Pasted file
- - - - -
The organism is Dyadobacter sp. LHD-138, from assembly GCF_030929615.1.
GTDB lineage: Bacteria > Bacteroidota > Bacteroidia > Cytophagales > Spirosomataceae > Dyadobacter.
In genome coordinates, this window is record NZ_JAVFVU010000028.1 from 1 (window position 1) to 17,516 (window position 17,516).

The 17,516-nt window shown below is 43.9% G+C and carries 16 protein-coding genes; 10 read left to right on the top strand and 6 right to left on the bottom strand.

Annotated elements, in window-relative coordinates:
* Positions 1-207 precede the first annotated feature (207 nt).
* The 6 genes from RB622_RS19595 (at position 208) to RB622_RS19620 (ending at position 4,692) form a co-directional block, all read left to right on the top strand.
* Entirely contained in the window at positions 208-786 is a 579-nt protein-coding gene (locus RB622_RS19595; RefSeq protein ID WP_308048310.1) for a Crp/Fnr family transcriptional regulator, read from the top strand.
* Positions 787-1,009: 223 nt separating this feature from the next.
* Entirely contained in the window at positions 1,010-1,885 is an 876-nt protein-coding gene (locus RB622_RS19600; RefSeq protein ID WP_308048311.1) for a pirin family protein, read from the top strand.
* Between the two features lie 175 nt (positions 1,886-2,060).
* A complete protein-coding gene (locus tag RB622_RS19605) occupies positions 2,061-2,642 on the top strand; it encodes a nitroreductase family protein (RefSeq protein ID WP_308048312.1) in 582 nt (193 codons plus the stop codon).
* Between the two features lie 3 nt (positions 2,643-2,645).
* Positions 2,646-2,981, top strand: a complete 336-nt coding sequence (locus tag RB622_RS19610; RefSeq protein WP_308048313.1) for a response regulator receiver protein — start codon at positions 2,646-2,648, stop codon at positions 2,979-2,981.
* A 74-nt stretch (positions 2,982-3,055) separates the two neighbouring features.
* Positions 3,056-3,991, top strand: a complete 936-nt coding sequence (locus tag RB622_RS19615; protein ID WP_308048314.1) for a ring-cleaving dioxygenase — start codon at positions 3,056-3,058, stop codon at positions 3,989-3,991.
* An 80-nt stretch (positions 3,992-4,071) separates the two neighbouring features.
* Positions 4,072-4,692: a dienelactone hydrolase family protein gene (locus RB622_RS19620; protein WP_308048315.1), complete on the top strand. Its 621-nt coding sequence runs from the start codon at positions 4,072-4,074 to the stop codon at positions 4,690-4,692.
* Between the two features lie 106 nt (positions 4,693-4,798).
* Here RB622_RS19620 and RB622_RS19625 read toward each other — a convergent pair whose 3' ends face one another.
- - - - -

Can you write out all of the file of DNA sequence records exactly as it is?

The organism is Dyadobacter sp. LHD-138, from assembly GCF_030929615.1.
GTDB lineage: Bacteria > Bacteroidota > Bacteroidia > Cytophagales > Spirosomataceae > Dyadobacter.
In genome coordinates, this window is record NZ_JAVFVU010000028.1 from 1 (window position 1) to 17,516 (window position 17,516).

The 17,516-nt window shown below is 43.9% G+C and carries 16 protein-coding genes; 10 read left to right on the top strand and 6 right to left on the bottom strand.

Annotated elements, in window-relative coordinates:
* Positions 1-207 precede the first annotated feature (207 nt).
* The 6 genes from RB622_RS19595 (at position 208) to RB622_RS19620 (ending at position 4,692) form a co-directional block, all read left to right on the top strand.
* Entirely contained in the window at positions 208-786 is a 579-nt protein-coding gene (locus RB622_RS19595; RefSeq protein ID WP_308048310.1) for a Crp/Fnr family transcriptional regulator, read from the top strand.
* Positions 787-1,009: 223 nt separating this feature from the next.
* Entirely contained in the window at positions 1,010-1,885 is an 876-nt protein-coding gene (locus RB622_RS19600; RefSeq protein ID WP_308048311.1) for a pirin family protein, read from the top strand.
* Between the two features lie 175 nt (positions 1,886-2,060).
* A complete protein-coding gene (locus tag RB622_RS19605) occupies positions 2,061-2,642 on the top strand; it encodes a nitroreductase family protein (RefSeq protein ID WP_308048312.1) in 582 nt (193 codons plus the stop codon).
* Between the two features lie 3 nt (positions 2,643-2,645).
* Positions 2,646-2,981, top strand: a complete 336-nt coding sequence (locus tag RB622_RS19610; RefSeq protein WP_308048313.1) for a response regulator receiver protein — start codon at positions 2,646-2,648, stop codon at positions 2,979-2,981.
* A 74-nt stretch (positions 2,982-3,055) separates the two neighbouring features.
* Positions 3,056-3,991, top strand: a complete 936-nt coding sequence (locus tag RB622_RS19615; protein ID WP_308048314.1) for a ring-cleaving dioxygenase — start codon at positions 3,056-3,058, stop codon at positions 3,989-3,991.
* An 80-nt stretch (positions 3,992-4,071) separates the two neighbouring features.
* Positions 4,072-4,692: a dienelactone hydrolase family protein gene (locus RB622_RS19620; protein WP_308048315.1), complete on the top strand. Its 621-nt coding sequence runs from the start codon at positions 4,072-4,074 to the stop codon at positions 4,690-4,692.
* Between the two features lie 106 nt (positions 4,693-4,798).
* Here RB622_RS19620 and RB622_RS19625 read toward each other — a convergent pair whose 3' ends face one another.